SHAW, George Bernard

(1856 - 1950)
“a lifetime of happiness! No man alive could bear it: it would be hell on earth.”

 Born in Dublin, Ireland in the middle of the 19th century, Shaw followed his mother to London in 1876 where she supported him financially while he tried to establish himself as a writer.  During the 1880s and 90s he became a leading music and theatre critic, and a prominent member of the left wing Fabian Society, for which he wrote many pamphlets.  It was also at this time that he began writing plays, which were full of wit and social criticism, both of which were to become Shaw’s signature style.  In 1903 he wrote, Man & Superman, which is purportedly a light comedy but its underlying theme is a reflection on Nietzsche’s  philosophical ideas about the Ubermensch. His most famous play, Pygmalion, was published in 1912, and he won an Academy Award for the screenplay when the play transferred to the big screen in 1938.  Shaw wrote five novels, the best known of which was Cashel Byron’s Profession, and many philosophical and political essays, but his largest legacy is the more than 50 plays which address contemporary moral problems with his trademark irony and “Shavian” wit.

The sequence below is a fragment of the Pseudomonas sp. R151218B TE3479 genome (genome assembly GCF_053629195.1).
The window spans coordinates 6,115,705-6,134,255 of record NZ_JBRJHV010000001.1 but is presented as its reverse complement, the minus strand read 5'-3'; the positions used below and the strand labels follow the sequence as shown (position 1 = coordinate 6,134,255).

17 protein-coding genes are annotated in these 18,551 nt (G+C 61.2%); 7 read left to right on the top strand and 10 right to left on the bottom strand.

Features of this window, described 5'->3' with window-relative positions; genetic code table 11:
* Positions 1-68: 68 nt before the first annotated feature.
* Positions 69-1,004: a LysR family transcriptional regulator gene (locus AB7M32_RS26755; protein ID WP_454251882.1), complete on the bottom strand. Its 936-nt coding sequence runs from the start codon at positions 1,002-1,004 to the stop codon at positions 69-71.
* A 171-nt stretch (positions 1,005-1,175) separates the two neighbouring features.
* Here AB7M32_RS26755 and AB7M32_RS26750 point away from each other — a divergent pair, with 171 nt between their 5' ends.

In 1925 he was awarded the Nobel Prize for Literature “for his work which is marked by both idealism and humanity, its stimulating satire often being infused with a singular poetic beauty".

Please scroll down to see our current stock of Shaw first editions.

Add to favourites
 George Bernard SHAW

Books by this author

Cashel Byron's Profession

SHAW, George Bernard